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What are coregions in UML sequence diagrams?

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3 Answers 3

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Coregions are used when the sequence of events does not matter, that is they can occur safely in any order.

This is one of the first few pages I found when I searched coregion sequence diagram in Google.

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I found that link too, but I wasn't certain if it is relevant, because it is targeted at MSC, not UML. However it helped, thank you. –  Gabriel Ščerbák Jan 22 '10 at 1:42

The coregion is a notational/sytanx choice for representing parallel CombinedFragments the UML 2.2 Superstructure spec (14.3.3) says:

Parallel The interactionOperator par designates that the CombinedFragment represents a parallel merge between the behaviors of the operands. The OccurrenceSpecifications of the different operands can be interleaved in any way as long as the ordering imposed by each operand as such is preserved. A parallel merge defines a set of traces that describes all the ways that OccurrenceSpecifications of the operands may be interleaved without obstructing the order of the OccurrenceSpecifications within the operand.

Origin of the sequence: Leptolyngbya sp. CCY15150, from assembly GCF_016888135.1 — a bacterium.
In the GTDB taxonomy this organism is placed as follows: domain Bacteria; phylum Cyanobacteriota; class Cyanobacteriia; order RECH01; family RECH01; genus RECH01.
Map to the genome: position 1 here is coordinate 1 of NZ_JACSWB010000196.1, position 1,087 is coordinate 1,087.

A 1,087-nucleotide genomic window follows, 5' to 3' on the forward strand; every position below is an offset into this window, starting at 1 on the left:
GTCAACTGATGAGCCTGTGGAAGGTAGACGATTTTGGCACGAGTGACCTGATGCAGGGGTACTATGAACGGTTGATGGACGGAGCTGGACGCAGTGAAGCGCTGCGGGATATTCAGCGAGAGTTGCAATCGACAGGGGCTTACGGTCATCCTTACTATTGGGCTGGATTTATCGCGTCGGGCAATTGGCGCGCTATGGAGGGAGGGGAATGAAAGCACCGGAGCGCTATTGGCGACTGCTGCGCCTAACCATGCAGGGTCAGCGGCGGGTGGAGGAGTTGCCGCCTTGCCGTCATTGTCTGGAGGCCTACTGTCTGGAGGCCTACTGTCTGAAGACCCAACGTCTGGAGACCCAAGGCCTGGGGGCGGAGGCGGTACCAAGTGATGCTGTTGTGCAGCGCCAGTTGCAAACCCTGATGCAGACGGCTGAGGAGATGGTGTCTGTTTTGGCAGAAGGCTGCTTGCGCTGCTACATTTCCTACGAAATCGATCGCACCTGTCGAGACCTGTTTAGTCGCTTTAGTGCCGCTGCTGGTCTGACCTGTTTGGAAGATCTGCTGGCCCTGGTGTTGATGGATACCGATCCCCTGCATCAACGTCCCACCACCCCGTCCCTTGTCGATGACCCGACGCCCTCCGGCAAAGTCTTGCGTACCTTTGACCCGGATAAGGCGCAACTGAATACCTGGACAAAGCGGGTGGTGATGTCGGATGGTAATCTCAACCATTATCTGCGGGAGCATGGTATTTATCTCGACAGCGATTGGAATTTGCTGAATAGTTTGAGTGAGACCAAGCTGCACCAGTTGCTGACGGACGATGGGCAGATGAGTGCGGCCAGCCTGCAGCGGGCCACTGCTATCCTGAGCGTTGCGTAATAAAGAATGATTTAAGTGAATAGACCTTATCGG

The answer above is correct this is just more context.

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The UML is specified by the OMG in the two documents (http://www.omg.org/spec/uml): The UML Infrastructure and the UML Supestructure. Whatever documentation may be not official.

In the UML superstructure section 14.3.3 it is said:

A notational shorthand for parallel combined fragments are available for the common situation where the order of event occurrences (or other nested fragments) on one Lifeline is insignificant. This means that in a given “coregion” area of a Lifeline all the directly contained fragments are considered separate operands of a parallel combined fragment.

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